over tightening compression joint

Discussion in 'Plumbing and Central Heating' started by shezzar, 19 May 2013.

  1. shezzar

    shezzar

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    Today, I was connecting two pipes for a kitchen sink using a isolation valve. At the end of it when testing the pipes I looked and on top of both isolation valves there was a little bubble of water, so naturally i tried tightening them more and the bubble didnt stop (i did dry it beforehand)

    I came to the conclusion that I have overtightened the joints. I had done alot of tightening both hands and spanner.

    Would i be able to use the same isolation valve, but just change the olive, or would i have de-threaded it?

    So the question is, what is the recomended way of tightening the compression joint?

    I did hear after, that it is to do it hand tight and then a quater turn, is this correct?

    I am considering putting a speedfit connection in, as the water connection to the tap is in plastic ( I did have the insert for compression fittings in the plastic end)

    What would be the better way to do it, compression or plastic?
     
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  3. Burnerman

    Burnerman

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    You may well have distorted the olive and pipe, but its worth splitting the joint, coating the olive in some jointing compound and then wrapping a few turns of PTFE tape around the olive before reassembling.....you may well get away with it!
    If not, then cut the offending joint out, and replace with a short length of copper pipe....but of course push fittings are ok if you prefer.
    John :)
     
  4. Agile

    Agile

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    A big problem is that for cost reasons the olives are mostly pretty hard brass now!

    A better solution is to replace all olives with copper.

    It does not apply to DIYers, but the gas taps from Toolstation ( probably screwfix too ) are almost dangerous because its so difficult to get them to seal even if done up so tight there is a risk of stripping the threads.

    Tony
     
  5. shezzar

    shezzar

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    by copper do you mean solder??
    Im not a 'diyer' im a trainee plumber :p (dont realy do compression joints) but im going to france next year and wanted to try and stay way from getting a torch until then as i think they use a different chemical to burn, also the plastic pipe was already in the house and wanted to save money so i didnt want to rip it all out.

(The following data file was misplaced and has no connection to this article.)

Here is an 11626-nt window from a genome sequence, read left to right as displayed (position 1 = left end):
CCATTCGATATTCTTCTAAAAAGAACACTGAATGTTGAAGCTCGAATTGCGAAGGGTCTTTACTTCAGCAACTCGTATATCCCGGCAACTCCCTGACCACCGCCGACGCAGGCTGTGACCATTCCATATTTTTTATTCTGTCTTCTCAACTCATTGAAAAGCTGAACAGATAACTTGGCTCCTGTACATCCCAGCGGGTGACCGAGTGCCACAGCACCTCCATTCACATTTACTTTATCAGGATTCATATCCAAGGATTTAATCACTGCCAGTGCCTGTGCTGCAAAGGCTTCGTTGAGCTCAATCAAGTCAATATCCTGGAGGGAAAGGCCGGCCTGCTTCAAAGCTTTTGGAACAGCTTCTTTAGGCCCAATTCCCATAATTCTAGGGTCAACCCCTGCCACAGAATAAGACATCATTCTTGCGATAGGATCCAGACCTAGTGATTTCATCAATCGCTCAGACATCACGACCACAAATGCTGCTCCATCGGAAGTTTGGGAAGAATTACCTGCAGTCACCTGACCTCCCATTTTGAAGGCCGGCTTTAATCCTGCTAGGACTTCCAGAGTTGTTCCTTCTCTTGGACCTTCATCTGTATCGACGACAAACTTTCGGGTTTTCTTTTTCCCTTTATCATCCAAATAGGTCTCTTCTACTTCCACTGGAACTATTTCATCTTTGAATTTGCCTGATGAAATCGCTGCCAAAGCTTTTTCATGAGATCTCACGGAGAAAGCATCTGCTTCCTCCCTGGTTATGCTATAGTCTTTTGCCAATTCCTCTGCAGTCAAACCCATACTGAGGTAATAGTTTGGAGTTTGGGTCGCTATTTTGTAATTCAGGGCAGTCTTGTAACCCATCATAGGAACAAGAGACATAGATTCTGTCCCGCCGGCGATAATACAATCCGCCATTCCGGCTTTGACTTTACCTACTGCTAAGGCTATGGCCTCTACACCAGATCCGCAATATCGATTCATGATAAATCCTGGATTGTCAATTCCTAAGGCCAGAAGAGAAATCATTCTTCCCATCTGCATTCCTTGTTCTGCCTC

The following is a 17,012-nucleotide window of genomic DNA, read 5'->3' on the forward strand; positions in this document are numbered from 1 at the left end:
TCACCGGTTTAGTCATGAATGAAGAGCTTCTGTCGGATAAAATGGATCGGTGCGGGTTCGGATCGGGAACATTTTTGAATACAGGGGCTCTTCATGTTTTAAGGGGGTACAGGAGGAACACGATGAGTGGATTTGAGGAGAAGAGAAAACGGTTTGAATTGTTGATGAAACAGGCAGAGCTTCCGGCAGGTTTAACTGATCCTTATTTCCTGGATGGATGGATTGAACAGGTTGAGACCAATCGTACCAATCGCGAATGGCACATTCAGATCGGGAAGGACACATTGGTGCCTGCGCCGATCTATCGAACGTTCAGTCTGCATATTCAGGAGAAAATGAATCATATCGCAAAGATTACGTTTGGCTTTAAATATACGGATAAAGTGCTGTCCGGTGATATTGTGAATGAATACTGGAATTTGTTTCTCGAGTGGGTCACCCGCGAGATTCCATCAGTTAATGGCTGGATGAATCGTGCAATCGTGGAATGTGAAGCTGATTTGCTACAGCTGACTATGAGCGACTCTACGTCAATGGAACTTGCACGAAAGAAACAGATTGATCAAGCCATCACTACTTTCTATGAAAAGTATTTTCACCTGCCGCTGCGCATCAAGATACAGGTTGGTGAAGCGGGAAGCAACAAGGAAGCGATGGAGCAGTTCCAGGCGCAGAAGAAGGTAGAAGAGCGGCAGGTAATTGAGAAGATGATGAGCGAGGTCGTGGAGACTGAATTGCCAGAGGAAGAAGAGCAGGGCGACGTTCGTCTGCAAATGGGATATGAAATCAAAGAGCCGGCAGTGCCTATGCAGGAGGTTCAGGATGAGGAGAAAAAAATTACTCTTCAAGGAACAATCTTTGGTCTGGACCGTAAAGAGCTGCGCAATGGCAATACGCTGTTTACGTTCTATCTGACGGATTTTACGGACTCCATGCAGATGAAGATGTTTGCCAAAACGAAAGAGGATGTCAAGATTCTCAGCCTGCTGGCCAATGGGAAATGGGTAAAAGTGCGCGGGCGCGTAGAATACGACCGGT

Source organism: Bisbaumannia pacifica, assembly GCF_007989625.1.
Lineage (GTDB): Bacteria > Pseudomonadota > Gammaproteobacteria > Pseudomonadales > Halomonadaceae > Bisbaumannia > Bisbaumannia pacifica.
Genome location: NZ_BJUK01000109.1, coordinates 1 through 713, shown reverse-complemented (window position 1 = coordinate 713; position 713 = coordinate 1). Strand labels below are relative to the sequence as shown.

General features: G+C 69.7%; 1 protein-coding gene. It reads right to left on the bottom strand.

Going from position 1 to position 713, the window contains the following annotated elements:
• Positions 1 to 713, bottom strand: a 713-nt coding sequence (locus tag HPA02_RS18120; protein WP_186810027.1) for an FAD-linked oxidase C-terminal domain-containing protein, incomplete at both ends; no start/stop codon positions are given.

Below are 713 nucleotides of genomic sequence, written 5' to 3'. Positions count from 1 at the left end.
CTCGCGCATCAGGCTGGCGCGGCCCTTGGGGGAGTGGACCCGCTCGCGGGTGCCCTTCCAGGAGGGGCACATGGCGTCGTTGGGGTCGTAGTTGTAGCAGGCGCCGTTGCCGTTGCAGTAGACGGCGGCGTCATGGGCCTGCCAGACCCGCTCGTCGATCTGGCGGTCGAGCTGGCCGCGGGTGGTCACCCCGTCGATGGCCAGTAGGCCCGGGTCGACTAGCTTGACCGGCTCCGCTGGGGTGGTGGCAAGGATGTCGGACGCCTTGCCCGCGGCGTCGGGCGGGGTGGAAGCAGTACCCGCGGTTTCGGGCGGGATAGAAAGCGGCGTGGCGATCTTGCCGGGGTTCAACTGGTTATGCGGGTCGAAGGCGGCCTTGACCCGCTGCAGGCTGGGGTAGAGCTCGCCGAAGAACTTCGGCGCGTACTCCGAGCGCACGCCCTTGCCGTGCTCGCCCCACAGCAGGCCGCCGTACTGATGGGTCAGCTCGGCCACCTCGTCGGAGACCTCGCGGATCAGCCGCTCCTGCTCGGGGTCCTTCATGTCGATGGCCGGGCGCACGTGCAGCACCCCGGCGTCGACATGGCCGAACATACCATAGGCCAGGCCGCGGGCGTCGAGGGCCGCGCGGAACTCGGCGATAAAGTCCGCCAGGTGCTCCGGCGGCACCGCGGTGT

6. Agile

    Agile

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    I mean copper olive rather than brass!

    In France they hard braze plumbing joints rather than soft soldering as we do here!
     
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  8. shezzar

    shezzar

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    they are slowely getting used to soft soldering in france, the reason they hard soldered was because the pressure of water could range massively, but now most homes have a 3 bar limiter installed, so soft soldering can be used.

    I am using the correct inserts, eg. the ones with the blue ring for plastic and the ones without the ring for compression joints (as in the post above).
     
  9. MrGassafe

    MrGassafe

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    Then surley if you have evidence that a fitting is dangerous and
    not fit for purpose then you should submit a RIDDOR report and
    not running down suppliers on a public forum!!!
     
  10. Porque223

    Porque223

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    It may be worth it to buy or rent a torque wrench and tighten to the maker's specs.

    Regarding running down any person or company, I'd be careful of libel but the defamed person or company must also show that they were damaged by the remarks.

    IIRC, Weatherguard [who makes rain gutter materials] tried to sue the Topix forum over something like this. There must have been a dozen "John Does" named in that suit.
    Some said they would no longer buy those products and so the plaintiff could show damages in the legal sense. Their case was made for them by these disgruntled posters.
     
  11. Dan Robinson

    Dan Robinson

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    That reminds me... must check in with an old friend. :LOL: :LOL: :LOL:
     
  12. hazetimesfive

    hazetimesfive

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    what does it say on b and q packaging?

    sth like finger tight and quarter turn :p
     
  13. DIYnot Local

    DIYnot Local

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